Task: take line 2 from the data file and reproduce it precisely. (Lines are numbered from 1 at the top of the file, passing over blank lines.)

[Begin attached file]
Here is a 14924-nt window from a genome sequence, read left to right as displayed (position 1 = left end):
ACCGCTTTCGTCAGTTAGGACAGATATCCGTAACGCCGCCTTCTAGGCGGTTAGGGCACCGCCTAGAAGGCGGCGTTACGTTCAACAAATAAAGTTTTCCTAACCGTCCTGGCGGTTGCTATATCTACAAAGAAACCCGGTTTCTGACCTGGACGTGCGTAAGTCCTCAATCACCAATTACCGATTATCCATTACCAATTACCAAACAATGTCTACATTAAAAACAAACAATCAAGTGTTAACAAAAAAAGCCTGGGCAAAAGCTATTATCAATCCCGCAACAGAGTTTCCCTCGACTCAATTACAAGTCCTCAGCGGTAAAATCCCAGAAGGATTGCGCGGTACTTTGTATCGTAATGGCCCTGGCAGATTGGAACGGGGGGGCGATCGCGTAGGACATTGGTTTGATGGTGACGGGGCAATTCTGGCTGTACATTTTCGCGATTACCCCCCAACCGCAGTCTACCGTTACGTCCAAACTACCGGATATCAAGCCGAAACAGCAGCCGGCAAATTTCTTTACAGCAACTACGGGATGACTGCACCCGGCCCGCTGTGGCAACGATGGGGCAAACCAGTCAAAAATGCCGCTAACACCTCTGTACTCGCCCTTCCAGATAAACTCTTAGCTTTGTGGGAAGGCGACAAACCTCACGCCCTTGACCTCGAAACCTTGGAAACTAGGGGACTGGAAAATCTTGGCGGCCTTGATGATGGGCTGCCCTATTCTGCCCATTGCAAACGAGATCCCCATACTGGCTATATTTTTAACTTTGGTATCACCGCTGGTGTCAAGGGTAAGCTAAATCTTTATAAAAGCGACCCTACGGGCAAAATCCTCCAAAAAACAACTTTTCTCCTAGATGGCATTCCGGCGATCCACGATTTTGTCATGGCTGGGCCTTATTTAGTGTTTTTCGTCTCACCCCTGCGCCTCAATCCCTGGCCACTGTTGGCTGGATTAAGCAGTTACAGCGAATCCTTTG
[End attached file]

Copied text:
ACCGCTTTCGTCAGTTAGGACAGATATCCGTAACGCCGCCTTCTAGGCGGTTAGGGCACCGCCTAGAAGGCGGCGTTACGTTCAACAAATAAAGTTTTCCTAACCGTCCTGGCGGTTGCTATATCTACAAAGAAACCCGGTTTCTGACCTGGACGTGCGTAAGTCCTCAATCACCAATTACCGATTATCCATTACCAATTACCAAACAATGTCTACATTAAAAACAAACAATCAAGTGTTAACAAAAAAAGCCTGGGCAAAAGCTATTATCAATCCCGCAACAGAGTTTCCCTCGACTCAATTACAAGTCCTCAGCGGTAAAATCCCAGAAGGATTGCGCGGTACTTTGTATCGTAATGGCCCTGGCAGATTGGAACGGGGGGGCGATCGCGTAGGACATTGGTTTGATGGTGACGGGGCAATTCTGGCTGTACATTTTCGCGATTACCCCCCAACCGCAGTCTACCGTTACGTCCAAACTACCGGATATCAAGCCGAAACAGCAGCCGGCAAATTTCTTTACAGCAACTACGGGATGACTGCACCCGGCCCGCTGTGGCAACGATGGGGCAAACCAGTCAAAAATGCCGCTAACACCTCTGTACTCGCCCTTCCAGATAAACTCTTAGCTTTGTGGGAAGGCGACAAACCTCACGCCCTTGACCTCGAAACCTTGGAAACTAGGGGACTGGAAAATCTTGGCGGCCTTGATGATGGGCTGCCCTATTCTGCCCATTGCAAACGAGATCCCCATACTGGCTATATTTTTAACTTTGGTATCACCGCTGGTGTCAAGGGTAAGCTAAATCTTTATAAAAGCGACCCTACGGGCAAAATCCTCCAAAAAACAACTTTTCTCCTAGATGGCATTCCGGCGATCCACGATTTTGTCATGGCTGGGCCTTATTTAGTGTTTTTCGTCTCACCCCTGCGCCTCAATCCCTGGCCACTGTTGGCTGGATTAAGCAGTTACAGCGAATCCTTTG